Monday, December 13, 2010

Speed in Street Fighter: The Storytelling Game

Fast Attacks in Street Fighter: The Storytelling Game

This is a simple comparative analysis of fast attacks, by which I mean all attacks with a Speed modifier of +1 or higher, in Street Fighter: The Storytelling Game. This comparison limits itself only to the special maneuver listed in the core book, in their original forms.

Here they are in summary format:

Name
Cost
Spd
Dmg
Mv
Effects
Punch





Jab
-
+2
-1
+0

Hyper Fist
w
+1
+0 x3
One

Rekka Ken
w
+3
-
-
Add 3 to SPD of punch, up to 3 rounds, Combo to dizzy
Turbo Spin Clothesline
w
+1
+0
-1
Hit all adjacent, KB, 1 hit /Mv
Kick





Short Kick

+1
+0
+0

Flying Knee Thrust
w
+1
+2
+1
Air, Dodge
Block





Block
-
+4
No
No
Abort, add Block Tech to Soak
Deflecting Punch
-
+2
+0
No
Block, then hit
Kick Defense
-
+4
No
No
Block +4 vs Kick, -2 vs other
Punch Defense
-
+4
No
No
Block +4 vs Punch, -2 vs other
San He
-
+2
No
No
Block x2, No KD, No KB, no Spd bonus next turn
Missile Reflection
-
+3
No
-1
Roll Dex to catch and reflect missile attacks
Energy Reflection
C
+1
No
No
Roll Wits to reflect Energy
Grab





Air Throw
w
+2
+5
+0
vs. Air, KD, Mv-Hit-Mv
Grappling Defense
-
+4
No
-1
Add Grab to soak vs Grabs
Head Bite
-
+1
+3
One
Hold
Iron Claw
w 1st
+1
+4
One
Hold
Athletics





Cannon Drill
w
+2
+2
+2

Drunken Monkey Roll
-
+3
No
+2
Crouch, Dodge
Jump
-
+3
No
+0
Dodge, use w/ basic, Abort
Movement
-
+3
No
+3

Wall Spring
-
+2
No
+0/+2
Air, Dodge, use w/ basic
Focus





Ghost Form
2c +
+1
No
+0
1 c/ turn to extend, insubstantial
Stunning Shout
c
+2
No
-2
Will vs. Will to cancel current or reduce speed next turn
Yoga Teleport
2 c
+3
No
*
Move Int + Focus

In the core rules, no attacks have higher than a +2 speed. Higher speeds are reserved for movement and defensive maneuvers, exclusively. The highest speed core moves are Jab, Cannon Drill, Air Throw, and Stunning Shout. Air Throw is limited by the requirement that the opponent also be aerial for it to work, and Stunning Shout deals no actual damage—it just causes some degree of stun that will, hopefully, cancel the opponent’s attack or give the opponent a penalty next round. Its usefulness in a one-on-one fight is limited if used to interrupt—it amounts to spending a Chi to stop an opponent’s attack. If the opponent has chosen a heavy-hitting move, this could be fairly useful. If the opponent is doing something simple, however, it’s best to take the hit and then use the Stunning Shout in the hopes of setting something up next round.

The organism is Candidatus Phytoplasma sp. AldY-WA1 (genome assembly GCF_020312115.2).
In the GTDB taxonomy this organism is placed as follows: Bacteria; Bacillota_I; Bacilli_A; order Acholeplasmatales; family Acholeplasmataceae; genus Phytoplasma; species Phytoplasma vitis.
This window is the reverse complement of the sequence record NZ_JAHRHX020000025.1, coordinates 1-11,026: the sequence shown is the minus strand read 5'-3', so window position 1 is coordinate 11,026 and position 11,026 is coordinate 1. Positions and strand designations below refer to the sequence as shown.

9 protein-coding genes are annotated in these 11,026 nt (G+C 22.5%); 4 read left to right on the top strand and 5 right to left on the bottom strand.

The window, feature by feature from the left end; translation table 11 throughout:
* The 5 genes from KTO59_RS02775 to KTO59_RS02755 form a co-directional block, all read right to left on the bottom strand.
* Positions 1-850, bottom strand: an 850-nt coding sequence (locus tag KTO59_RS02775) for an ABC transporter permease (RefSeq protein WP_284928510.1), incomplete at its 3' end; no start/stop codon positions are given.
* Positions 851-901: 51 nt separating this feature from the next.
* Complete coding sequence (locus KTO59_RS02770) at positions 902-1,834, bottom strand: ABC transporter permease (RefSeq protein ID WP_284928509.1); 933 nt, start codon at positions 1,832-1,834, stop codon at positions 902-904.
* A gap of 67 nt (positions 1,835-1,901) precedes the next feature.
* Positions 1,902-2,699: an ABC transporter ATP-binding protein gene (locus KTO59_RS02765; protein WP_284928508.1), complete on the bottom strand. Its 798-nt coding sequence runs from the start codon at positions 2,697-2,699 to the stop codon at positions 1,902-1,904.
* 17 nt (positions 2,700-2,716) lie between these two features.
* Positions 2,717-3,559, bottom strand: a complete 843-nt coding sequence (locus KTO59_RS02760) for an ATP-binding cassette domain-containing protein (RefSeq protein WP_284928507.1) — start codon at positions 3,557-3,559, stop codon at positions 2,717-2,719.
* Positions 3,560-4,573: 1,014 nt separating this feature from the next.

Now, let’s look at the maneuvers from Secrets of the Shadoloo, and the Storyteller’s Screen.

Name
Cost
Spd
Dmg
Mv
Effects
Punch





Elbow Smash (SotS)
-
+2
+2
One

Knife Hand Strike (scrn)
-
+1
-1
-1
Vs ½ Sta (round down)
Kick





Tiger Knee (SotS)
2 w
+3
+2
+0
KD, Air, Dodge
Forward Backflip Kick (Storyteller’s Screen)
w
+2
+1 x2
two
vs Air, KDA
Athletics





Backflip
w
+3
No
+2
Straight, Away, cannot be hit

Secrets of the Shadoloo introduces Tiger Knee as the fastest attack in the game. In the right combo (especially a Block combo), it can beat most fighters’ Block speeds. It makes for a good “backup plan” type maneuver. In a Block combo, it could be aborted to and used to do some serious damage and cause knock down. Elbow Smash is also a powerful addition—with its Speed and Damage, it is like a cheap Cannon Drill in some ways. The extra movement of Cannon Drill would often not be worth the Willpower cost, since unlike the video game, the maneuver doesn’t cause knock down in the RPG. Elbow Smash is also great just about anywhere in a combo.  
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